In particular, the present invention provides a method for writing co-located Bragg gratings 22 a, 22 b, which have at least some overlapping portion, in a large diameter optical waveguide 40 having a cross-section of at least about 0.3 millimeters shown in
writing a first Bragg grating 22 a in a selected part generally indicated as 40 a of the large diameter optical waveguide 40; waiting a predetermined period of time after writing the first Bragg grating 22 a for a substantial portion of the photosensitivity to be restored in the area in and around the selected part 40 a of the large diameter optical waveguide; and
writing a second co-located Bragg grating 22 b in another part generally indicated as 40 a or 40 b of the large diameter optical waveguide 40 which is substantially near the selected part 40 a of the large diameter optical waveguide 40 having the first Bragg grating 22 a. The second co-located Bragg grating 22 b overlaps at least a portion of the first Bragg grating 22 a as shown by overlapping parts 40 a or 40 b.
The method may be used together with the method discussed above to also include the step of loading the large diameter optical waveguide 40 with a photosensitizing gas at a pressure at least about 4000 pounds per square inch (PSI) at a temperature of at least about 250 degrees Celsius.
In effect, this method involves waiting a predetermined period of time, after writing the Bragg Grating 22 a in the waveguide for a substantial portion of the photosensitivity to be restored. This effect is produced by having a large quantity of molecular hydrogen or deuterium stored in solution in the glass waveguide. The time required to restore maximum photosensitivity is determined by three factors: initial concentration of dissolved hydrogen or deuterium; temperature; and the distance from the depleted or reduced photosensitive area of the waveguide to the un-depleted store of dissolved hydrogen.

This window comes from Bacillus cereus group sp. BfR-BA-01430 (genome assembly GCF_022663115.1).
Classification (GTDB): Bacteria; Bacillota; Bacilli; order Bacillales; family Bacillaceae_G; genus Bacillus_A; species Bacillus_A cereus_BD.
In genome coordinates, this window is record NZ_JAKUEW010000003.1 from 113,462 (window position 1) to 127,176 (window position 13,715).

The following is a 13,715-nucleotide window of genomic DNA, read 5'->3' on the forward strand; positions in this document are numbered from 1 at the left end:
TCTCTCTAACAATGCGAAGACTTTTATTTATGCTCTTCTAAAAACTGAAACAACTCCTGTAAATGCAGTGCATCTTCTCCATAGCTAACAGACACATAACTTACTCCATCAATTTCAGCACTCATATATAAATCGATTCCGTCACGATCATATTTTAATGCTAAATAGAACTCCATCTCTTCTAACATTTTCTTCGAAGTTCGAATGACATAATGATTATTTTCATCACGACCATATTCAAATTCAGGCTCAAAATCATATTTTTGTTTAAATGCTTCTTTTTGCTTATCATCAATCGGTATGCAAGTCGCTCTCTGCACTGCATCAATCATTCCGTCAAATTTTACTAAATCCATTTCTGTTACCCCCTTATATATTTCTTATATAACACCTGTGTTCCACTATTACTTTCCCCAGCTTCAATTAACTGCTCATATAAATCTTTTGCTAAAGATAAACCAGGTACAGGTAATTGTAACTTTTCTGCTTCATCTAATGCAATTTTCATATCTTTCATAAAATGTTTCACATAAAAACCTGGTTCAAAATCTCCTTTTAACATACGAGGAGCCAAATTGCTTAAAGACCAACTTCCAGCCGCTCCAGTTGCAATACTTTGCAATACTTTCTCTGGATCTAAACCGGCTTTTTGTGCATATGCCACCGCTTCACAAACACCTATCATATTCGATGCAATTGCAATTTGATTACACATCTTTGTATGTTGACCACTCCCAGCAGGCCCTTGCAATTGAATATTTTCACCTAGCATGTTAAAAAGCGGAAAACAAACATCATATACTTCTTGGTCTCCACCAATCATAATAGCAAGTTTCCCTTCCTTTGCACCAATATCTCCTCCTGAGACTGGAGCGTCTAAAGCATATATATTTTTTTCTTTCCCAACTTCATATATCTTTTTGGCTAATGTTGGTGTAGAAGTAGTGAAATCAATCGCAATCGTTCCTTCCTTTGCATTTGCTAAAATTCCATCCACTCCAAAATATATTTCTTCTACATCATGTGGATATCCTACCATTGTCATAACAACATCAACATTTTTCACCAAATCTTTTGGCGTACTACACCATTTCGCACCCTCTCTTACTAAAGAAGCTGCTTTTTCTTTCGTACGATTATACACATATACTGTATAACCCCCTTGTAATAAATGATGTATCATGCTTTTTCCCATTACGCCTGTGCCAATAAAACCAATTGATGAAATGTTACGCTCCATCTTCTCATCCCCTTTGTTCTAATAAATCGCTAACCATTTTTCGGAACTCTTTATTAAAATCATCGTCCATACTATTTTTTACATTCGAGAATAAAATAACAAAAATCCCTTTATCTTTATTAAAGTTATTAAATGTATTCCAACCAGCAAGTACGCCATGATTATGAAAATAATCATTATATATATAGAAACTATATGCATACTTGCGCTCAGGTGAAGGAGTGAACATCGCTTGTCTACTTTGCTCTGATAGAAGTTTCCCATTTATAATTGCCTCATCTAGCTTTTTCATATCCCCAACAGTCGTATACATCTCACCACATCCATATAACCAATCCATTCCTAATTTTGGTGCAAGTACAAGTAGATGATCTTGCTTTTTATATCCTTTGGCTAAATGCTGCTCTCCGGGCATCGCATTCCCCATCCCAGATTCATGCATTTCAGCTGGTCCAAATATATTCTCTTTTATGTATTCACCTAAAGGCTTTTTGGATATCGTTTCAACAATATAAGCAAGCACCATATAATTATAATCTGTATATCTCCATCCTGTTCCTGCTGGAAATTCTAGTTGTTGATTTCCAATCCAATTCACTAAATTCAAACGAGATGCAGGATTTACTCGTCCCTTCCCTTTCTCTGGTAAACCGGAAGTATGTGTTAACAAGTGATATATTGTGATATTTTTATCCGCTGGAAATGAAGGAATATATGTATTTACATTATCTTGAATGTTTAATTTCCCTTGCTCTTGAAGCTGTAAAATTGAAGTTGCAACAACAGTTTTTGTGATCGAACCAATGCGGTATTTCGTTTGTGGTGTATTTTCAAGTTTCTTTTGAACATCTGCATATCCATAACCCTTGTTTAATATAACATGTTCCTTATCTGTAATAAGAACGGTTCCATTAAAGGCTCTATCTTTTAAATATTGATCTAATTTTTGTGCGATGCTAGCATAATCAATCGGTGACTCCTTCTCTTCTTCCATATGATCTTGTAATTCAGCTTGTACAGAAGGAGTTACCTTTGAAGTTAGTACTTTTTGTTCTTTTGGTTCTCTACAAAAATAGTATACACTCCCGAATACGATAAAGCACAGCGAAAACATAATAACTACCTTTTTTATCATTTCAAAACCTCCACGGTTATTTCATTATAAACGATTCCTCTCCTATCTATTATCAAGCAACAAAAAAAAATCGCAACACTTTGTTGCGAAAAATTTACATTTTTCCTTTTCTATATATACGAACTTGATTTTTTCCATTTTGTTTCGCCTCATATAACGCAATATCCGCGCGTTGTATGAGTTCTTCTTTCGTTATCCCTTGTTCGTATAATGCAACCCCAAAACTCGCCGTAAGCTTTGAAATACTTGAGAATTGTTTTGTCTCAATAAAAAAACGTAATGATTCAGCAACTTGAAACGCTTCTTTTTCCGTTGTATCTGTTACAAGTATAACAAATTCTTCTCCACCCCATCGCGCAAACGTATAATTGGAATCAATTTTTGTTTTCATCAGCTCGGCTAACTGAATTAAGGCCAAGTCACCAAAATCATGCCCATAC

As shown in
Cane waveguides have proven to be useful elements for creating highly reliable tunable grating based elements, and appear to be suitable for a variety of other applications.
One of the issues associated with the tuning of cane waveguides is the force required to tune a given cane element (typically formed in a “dogbone” element). Reducing the cane diameter can reduce the force required to tune a grating a given amount; however, the element will buckle at a lower compression strain, ultimately producing a lower tuning range.
The large diameter optical waveguide 40 comprises silica glass (SiO2) based material having the appropriate dopants, as is known, to allow light indicated by arrow 45 to propagate in either direction along the inner core 42 and/or within the large diameter optical waveguide 40. The inner core 42 has an outer dimension dc and the large diameter optical waveguide 40 has an outer dimension D. Other materials for the large diameter optical waveguide 40 may be used if desired. For example, the large diameter optical waveguide 40 may be made of any glass, e.g., silica, phosphate glass, or other glasses; or solely plastic.